We’re on the Cover of Potomac Almanac Magazine!

How cool is that – Canal by Canoe’s in the news. Last week’s cover story in Potomac Almanac magazine is an in-depth account of our Canal by Canoe trip down the Potomac this year!

Reporter Susan Belford interviewed us for a story a few weeks ago, so we knew it was coming out, but it was a surprise to see ourselves on the cover. Thank you Susan for such a nice write-up of our trip, and for giving us our 15 minutes of fame!

Thank You Generous Friends, We EXCEEDED Our Goal! More Kids Outside, Woot!

Thanks to YOUR generosity in helping us get more kids outside, we’ve actually EXCEEDED our fundraising goal for 2017’s Canal by Canoe – we raised $1775! That’s $275 OVER our goal of $1500!

With the generous match of the Live Like Jack Fund, our total donation to the Canal Classrooms bus scholarship fund for outdoor education is $3275. Wow!

That means we just funded over 13 buses at $250 each – which means that 650 kids who can’t afford the cost of a field trip, will now be able to attend an outdoor education program at the C&O Canal National Historical Park.

We’re so proud to support this cause, and deeply honored that you all do too. We clearly have the best friends ever!

Thank you from the bottom of our hearts, Mary and Joe

Day 11, last day, Swain’s lock to Sycamore Island, portage around Great Falls.

This would be our last day on the river/canal. We were sad to think that our trip was almost over but today we would be passing some of the most beautiful and most popular parts of the river and canal.

Like all paddlers, what we dreaded most, was portaging. We have had to endure some pretty tough carries on our past trips but this would be our longest portage ever. I had my little cart and I had a plan to get the boat and all of our gear around the falls, but it was not going to be a picnic. We would paddle in the canal from Swains to the tavern at Great Falls. From there we would have to unload and drag the canoe up to the towpath. Then we would roll down the towpath, with a canoe full of gear, for half a mile and reload it in the canal at Widewater. Then we would paddle to the end of Widewater to Angler’s Inn where we would again have to unload and carry the canoe down to the river. It was going to be a lot of work but the purist in me wanted to prove that we could do it. Thankfully, Mary had a better plan.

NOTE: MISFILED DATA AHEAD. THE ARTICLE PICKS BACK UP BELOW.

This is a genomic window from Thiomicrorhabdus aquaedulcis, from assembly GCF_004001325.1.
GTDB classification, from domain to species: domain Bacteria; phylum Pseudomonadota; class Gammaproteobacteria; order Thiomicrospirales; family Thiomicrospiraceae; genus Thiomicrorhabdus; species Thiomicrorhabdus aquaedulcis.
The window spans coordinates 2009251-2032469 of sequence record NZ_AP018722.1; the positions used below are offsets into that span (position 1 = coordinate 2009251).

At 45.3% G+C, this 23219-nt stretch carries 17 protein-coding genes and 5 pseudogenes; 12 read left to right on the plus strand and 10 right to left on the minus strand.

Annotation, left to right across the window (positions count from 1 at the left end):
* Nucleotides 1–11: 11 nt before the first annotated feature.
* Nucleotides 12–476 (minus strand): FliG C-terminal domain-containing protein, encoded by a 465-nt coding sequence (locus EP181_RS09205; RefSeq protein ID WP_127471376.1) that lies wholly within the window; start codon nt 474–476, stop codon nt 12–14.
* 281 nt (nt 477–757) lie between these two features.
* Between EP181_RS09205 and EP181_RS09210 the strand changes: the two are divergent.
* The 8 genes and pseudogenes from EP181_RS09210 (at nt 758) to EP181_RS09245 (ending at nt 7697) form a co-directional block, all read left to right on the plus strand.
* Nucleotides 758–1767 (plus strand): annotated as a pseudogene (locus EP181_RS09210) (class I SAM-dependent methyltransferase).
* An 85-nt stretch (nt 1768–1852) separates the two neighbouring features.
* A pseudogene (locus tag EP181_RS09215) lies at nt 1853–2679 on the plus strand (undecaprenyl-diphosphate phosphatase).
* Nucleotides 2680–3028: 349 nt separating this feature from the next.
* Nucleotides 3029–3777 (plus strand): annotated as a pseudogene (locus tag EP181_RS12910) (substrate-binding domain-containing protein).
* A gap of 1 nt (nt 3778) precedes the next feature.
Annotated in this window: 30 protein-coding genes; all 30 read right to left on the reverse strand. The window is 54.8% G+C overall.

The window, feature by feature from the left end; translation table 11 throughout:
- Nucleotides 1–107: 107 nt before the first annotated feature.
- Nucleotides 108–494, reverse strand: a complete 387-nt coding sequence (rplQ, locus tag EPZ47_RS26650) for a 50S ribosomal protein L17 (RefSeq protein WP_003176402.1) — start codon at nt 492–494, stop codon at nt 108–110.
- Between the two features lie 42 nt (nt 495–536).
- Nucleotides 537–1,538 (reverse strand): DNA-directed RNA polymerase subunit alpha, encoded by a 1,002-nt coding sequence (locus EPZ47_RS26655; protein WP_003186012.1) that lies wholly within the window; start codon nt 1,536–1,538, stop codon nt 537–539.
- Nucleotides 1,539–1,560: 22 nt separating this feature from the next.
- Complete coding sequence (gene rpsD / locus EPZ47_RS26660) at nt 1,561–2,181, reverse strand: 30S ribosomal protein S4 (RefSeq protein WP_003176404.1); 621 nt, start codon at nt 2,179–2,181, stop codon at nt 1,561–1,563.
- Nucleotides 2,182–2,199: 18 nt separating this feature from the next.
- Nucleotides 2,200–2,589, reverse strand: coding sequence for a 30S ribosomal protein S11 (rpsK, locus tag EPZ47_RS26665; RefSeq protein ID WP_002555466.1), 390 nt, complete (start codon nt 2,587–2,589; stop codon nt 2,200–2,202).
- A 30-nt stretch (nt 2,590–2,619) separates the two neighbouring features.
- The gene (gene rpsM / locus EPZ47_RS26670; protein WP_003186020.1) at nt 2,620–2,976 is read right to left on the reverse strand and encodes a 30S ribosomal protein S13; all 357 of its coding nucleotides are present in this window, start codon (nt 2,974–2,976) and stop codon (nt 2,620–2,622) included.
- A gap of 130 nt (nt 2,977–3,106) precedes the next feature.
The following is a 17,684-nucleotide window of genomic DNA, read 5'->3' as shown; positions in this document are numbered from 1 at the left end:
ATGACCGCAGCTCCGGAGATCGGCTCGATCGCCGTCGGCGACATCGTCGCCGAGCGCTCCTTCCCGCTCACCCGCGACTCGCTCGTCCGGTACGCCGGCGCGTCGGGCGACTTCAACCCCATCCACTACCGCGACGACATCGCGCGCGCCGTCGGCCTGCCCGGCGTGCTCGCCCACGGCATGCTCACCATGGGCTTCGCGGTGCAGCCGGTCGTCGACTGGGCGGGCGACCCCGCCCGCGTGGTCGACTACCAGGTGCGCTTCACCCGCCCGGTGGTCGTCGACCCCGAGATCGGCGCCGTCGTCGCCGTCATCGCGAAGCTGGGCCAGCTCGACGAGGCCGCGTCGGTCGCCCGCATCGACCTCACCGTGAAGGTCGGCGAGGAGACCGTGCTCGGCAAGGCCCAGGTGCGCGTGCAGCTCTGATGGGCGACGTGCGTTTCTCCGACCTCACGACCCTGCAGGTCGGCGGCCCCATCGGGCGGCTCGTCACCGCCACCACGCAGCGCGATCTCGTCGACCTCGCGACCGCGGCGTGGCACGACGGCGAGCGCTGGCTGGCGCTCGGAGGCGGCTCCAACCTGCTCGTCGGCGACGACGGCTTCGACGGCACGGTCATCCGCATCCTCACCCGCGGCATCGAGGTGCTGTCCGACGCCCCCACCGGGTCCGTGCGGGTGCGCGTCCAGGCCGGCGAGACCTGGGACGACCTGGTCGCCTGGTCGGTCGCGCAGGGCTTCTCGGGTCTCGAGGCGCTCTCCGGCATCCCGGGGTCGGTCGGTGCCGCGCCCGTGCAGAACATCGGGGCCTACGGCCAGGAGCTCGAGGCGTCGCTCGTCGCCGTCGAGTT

After 10 days of loading and unloading our equipment, we had gained an intimate knowledge of just how heavy our stuff was and the thought of spending the day repeatedly moving all of that gear got Mary to thinking of other possibilities. Her final idea, after I rejected the idea of asking someone to bring a car to shuttle us, was so brilliant and perfect that I’m surprised that we didn’t think of it earlier. Mary suggested that we simply leave our campsite set up and keep all of our gear at Swain’s! It would be so easy, we could just come back with the van after we ran the river! Good thinking Mary, way to go!

We said goodbye to Swains and set off down the canal. It was one of the few time when Canal By Canoe was actually canoeing in the canal. It was fun to be the only boat in the canal, except for the canal barge of course, and to wave to all of the walkers and bikers on the towpath. It was a busy day at Great Falls and we tried to keep our Canal By Canoe sticker on the side of the canoe where everyone could see it.

Canoeing through the old river channel at Widewater was special, but sadly the water in the canal ran out before we got all the way to Angler’s. Time to break out the cart again. It took us two hours to portage from Swain’s to Angler’s.

We exited the busy towpath and made our way down the hill to the river where we got the boat ready for the class II rapids ahead. Mary and I have done this section of river many times so we knew what to expect. The river level was a little higher than we were used to but in some ways that was better. We came to our first whitewater drop as we passed Offutt Island. There were some kayakers and paddle boarders there surfing the waves as we barreled through. One of them shouted, “welcome to the neighborhood”, so funny. The river was moving fast so we didn’t have to work hard as we floated past all of the amazing scenery.

Since the river was high enough, we stayed on river left and went past Carderock instead of doing the drop at Yellow Falls. Then it was on to our biggest rapid of the day, Stubblefield Falls. Strangely, I think that the waves at Stubblefield are actually smaller when the river is higher. It was a fun ride as we bounced along the river near the Maryland shore and made our way towards the beltway bridge. We had one more nice little rapid in the channel by Minnie’s Island and then we were home, back at Sycamore Island!



Day 10 at Swains Lock – Life in All Its Fullness

On Saturday we took a rest day at Swains Lock campground after our 15-mile trip from Edwards Ferry over the Seneca Breaks. We thought sitting around the campground all day might be boring – but wow, were we in for a surprise.

Spending Saturday at Swains was one of the coolest things we’ve done on our whole trip! Since Swains is an easy access point for the river and the canal, it draws people from an incredible variety of cultures and interests.

We saw many familiar towpath scenes – walkers, bikers, birdwatchers, fishermen, scout groups, and through-hikers.

Down by the river, in the campground and picnic area, the action stayed lively all day long. Big families arrived with lavish meals, shouting happily in Spanish, Korean, Hindi, and many other languages we didn’t recognize.